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'Top 25' U.S. Churches List Now Includes Four Pentecostal Bodies,
According to the National Council of Churches' 2004 'Yearbook'

March 10, 2004, NEW YORK CITY - A fourth Pentecostal denomination has joined the U.S. “top 25” largest churches list, reflecting the continuing increase in numbers of adherents to Pentecostal traditions, reports the National Council of Churches’ 2004 “Yearbook of American and Canadian Churches,” just off press.

The Church of God (Cleveland, Tenn.), with 944,857 members, newly ranked 25th, joins The Church of God in Christ (5,499,875 - ranked 4th); the Assemblies of God (2,687,366 - ranked 10th), and the Pentecostal Assemblies of the World, Inc. (1,500,000 - tied for 16th along with two other church bodies).

Seven of the largest 25 denominations remain predominantly African American churches, reflective of the historic strength of the church within the U.S. African American community.

The “Yearbook of American and Canadian Churches” is edited by the Rev. Dr. Eileen W. Lindner, NCC Deputy General Secretary for Research and Planning, and published by Abingdon Press, Nashville, Tenn. Included with the print edition is a year’s subscription to the “Yearbook Online,” featuring regularly updated searchable data, accessible from any computer with Web access.

The “2004 Yearbook” may be ordered through local bookstores or from Cokesbury, which is offering a 10 percent discount on the suggested price of $50. See for more information. Or phone 1-800-672-1789.

The 2004 Yearbook reports on 215 U.S. church bodies with a record high total membership exceeding 161 million. The U.S. retains a higher level of church affiliation than most western industrial societies.

Leading any other single U.S. church is the Catholic Church, reporting 66,407,105 adherents, followed by the Southern Baptist Convention (16,247,736) and the United Methodist Church (8,251,042). The Church of Jesus Christ of Latter-day Saints ranks 5th (5,410,544).

In most cases, data published in the 2004 “Yearbook” reflect denominations’ 2002 membership. From 2001-2002, major U.S. churches that grew included: the Catholic Church, Southern Baptist Convention, Church of Jesus Christ of Latter-day Saints, Assemblies of God, American Baptist Churches in the U.S.A., Jehovah’s Witnesses and Church of God (Cleveland, Tenn.).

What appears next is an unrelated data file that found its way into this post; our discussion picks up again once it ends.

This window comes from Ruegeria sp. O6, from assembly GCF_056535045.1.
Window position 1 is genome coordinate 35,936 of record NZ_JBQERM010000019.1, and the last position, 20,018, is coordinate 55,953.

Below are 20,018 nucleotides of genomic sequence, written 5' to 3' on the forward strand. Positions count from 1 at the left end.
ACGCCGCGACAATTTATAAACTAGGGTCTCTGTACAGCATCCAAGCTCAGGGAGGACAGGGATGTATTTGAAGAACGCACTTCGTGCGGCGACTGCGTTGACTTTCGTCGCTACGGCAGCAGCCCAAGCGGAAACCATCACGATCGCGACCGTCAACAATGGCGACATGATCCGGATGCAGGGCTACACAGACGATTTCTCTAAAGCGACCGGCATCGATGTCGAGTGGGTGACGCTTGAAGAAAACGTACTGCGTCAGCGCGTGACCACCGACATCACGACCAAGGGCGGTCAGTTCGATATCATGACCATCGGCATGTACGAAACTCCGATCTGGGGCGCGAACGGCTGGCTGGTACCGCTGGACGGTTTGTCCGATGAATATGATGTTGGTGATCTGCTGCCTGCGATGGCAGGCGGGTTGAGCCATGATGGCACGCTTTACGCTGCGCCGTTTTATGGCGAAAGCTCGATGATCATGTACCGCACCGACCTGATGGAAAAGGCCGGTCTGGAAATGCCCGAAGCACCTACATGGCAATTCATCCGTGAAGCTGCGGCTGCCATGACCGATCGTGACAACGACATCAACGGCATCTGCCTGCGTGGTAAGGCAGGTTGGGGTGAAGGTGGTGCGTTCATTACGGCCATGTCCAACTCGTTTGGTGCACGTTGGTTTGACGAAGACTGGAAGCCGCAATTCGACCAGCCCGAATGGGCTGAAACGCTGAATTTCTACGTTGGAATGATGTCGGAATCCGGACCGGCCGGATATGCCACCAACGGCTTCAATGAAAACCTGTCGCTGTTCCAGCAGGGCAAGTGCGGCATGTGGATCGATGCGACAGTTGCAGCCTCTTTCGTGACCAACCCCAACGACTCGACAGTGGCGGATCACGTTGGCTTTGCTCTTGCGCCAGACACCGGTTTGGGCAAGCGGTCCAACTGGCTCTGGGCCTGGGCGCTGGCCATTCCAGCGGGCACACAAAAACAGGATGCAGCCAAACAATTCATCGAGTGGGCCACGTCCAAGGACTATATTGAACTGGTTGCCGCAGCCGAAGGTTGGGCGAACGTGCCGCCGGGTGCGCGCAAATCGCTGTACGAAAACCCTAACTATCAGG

Recording membership losses were: The United Methodist Church, Evangelical Lutheran Church in America, Presbyterian Church (U.S.A.), Lutheran Church (Missouri Synod), African Methodist Episcopal Zion Church and United Church of Christ.

Here are details on some of the U.S. membership “ups and downs” reported in the 2004 “Yearbook”:

· The Church of Jesus Christ of Latter-day Saints (Mormons), an American-born church, continues to grow remarkably, remaining the fifth largest church in the nation. Among the 15 largest churches, the LDS also reports the highest rate of growth at 1.88 percent in the last year, virtually the same as its previous growth rate.

· American Baptist Churches in the U.S.A. (19th, up from 20th last year, reporting a substantial 2.87 percent increase). This growth rate of nearly 3 percent exceeds that of any other Protestant church reporting. It follows reported declines in 1999 and 2000. A change in direction from loss to gain (0.41 percent) followed in 2001.

· African Methodist Episcopal Zion Church (20th, down from 19th, reflecting a decline in estimated membership of 1.18 percent, a substantial contrast to its previous estimated gain of 11 percent reported in the 2003 Yearbook. “Such a decline in membership following a year of rapid increase may be explained by a small portion of those new members failing to continue their membership a second year,” says Dr. Lindner, the Yearbook’s editor, in “Trends and Developments 2004,” one of several articles in the book.